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MIAMI (CBSMiami) — Pope Francis signed off on the miracle needed for Mother Teresa to become a saint – one of the Catholic Church’s highest honors – two decades after her death.

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Mother Teresa is most known for caring for the poorest of the poor.

The Vatican said on Friday that Francis approved a decree attributing a miracle to Mother Teresa’s intercession during an audience with the head of the Vatican’s saint-making office on Thursday, his 79th birthday.

“We are very happy. It is right because she is a great saint for the Church. Everybody knows her. She is not the founder of my congregation but we are all one church. We are happy that the church is recognizing her as a saint. We already recognized her but now the church will officially recognize her soon,” said Sister Consuelo, a pilgrim from Italy.

“It surely is positive news but also quite obvious and expected – who else could be made saint if not her nowadays,” said Maria Giulia Bertani a resident in Rome.

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No date was set for the canonization but Italian media have speculated that the ceremony will take place in the first week of September – to coincide with the anniversary of her death, and during Francis’ Holy Year of Mercy.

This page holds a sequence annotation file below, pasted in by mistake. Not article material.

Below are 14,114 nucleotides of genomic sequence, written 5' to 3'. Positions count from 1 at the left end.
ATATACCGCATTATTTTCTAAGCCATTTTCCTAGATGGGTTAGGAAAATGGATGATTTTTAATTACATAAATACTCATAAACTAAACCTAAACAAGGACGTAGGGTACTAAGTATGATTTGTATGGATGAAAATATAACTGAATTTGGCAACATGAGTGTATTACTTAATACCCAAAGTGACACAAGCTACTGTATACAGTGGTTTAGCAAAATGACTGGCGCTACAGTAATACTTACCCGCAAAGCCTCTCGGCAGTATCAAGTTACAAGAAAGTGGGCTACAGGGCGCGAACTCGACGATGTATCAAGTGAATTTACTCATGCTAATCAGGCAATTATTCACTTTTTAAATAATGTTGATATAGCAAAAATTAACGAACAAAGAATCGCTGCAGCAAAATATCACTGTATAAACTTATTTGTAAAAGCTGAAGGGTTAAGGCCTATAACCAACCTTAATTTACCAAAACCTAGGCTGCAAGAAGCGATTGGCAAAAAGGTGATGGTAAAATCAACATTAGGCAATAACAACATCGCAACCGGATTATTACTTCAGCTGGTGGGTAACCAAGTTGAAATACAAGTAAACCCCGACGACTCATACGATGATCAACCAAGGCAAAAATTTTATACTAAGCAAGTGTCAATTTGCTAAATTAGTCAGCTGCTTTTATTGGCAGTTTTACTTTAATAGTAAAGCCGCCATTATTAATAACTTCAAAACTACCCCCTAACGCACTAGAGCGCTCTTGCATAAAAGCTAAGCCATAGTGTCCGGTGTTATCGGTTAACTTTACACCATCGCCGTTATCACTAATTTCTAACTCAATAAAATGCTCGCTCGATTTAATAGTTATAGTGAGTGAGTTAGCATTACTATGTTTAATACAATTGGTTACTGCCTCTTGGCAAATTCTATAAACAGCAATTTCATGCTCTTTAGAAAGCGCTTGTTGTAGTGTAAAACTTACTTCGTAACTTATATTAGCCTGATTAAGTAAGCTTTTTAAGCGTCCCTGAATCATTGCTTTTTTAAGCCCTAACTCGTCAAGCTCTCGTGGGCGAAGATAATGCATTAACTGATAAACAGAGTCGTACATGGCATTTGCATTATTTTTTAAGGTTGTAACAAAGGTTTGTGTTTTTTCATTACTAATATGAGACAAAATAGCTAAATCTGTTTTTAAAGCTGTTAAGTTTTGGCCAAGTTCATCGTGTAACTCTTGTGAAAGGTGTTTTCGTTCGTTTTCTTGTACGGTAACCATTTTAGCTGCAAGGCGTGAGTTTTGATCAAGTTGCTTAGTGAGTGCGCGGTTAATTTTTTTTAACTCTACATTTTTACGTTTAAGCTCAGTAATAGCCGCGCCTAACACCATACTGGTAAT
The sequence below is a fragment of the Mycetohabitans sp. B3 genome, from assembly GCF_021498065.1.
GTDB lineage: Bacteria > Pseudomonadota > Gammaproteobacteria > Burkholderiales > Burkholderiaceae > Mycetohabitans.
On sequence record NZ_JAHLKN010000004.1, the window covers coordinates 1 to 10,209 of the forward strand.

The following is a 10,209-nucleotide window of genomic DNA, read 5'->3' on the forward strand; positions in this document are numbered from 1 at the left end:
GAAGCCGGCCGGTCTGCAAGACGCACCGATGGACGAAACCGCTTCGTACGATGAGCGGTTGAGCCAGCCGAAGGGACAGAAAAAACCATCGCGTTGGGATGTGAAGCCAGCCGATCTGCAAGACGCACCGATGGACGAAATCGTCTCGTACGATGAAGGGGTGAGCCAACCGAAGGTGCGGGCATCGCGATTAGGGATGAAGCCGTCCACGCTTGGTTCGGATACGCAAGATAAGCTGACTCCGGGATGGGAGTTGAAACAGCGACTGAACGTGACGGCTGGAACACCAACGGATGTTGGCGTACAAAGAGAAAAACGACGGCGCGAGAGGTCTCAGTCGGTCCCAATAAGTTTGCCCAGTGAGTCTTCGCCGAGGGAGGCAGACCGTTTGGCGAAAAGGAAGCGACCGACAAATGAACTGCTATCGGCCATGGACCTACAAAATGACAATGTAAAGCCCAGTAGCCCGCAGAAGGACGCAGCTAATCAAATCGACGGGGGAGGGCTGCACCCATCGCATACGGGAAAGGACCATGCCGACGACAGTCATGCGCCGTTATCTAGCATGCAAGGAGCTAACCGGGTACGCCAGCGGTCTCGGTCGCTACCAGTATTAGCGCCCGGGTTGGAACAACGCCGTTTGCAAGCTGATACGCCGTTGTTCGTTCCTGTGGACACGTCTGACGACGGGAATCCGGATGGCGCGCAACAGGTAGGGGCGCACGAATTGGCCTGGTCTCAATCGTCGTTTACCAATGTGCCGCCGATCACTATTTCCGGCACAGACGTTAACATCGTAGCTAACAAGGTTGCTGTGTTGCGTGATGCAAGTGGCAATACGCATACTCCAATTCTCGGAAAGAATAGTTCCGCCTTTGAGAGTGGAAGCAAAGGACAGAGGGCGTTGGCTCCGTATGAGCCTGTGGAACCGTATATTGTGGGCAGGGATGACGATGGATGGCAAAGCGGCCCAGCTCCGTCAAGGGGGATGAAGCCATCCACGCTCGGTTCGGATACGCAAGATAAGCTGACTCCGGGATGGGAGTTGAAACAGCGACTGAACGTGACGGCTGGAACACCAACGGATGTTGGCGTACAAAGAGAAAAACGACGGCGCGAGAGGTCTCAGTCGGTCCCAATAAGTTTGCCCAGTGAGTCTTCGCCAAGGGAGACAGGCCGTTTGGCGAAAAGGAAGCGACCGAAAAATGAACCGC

The miracle needed for her canonization concerns the inexplicable cure in 2008 of a man in Brazil with multiple brain abscesses who, within a day of being in a coma, was cured, according to a report in Avvenire, the newspaper of the Italian bishops’ conference.

The Vatican ascertained that his wife’s prayers for Mother Teresa’s intercession were responsible, the report said.

Mother Teresa, a Nobel Peace Prize winner, died on 5 September 1997, aged 87.

At the time, her Missionaries of Charity order had nearly 4,000 nuns and ran roughly 600 orphanages, soup kitchens, homeless shelters and clinics around the world.

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“She has left for us an example of taking care of one another, knowing that we are one in Christ. It doesn’t necessarily matter where you come from or your social strata. In other words, when you see a person that is suffering, it does not matter his religion or our religion, where the person comes from, you have to try to help the person,” said Father Chukwuemeka Conyeriri a pilgrim from Nigeria.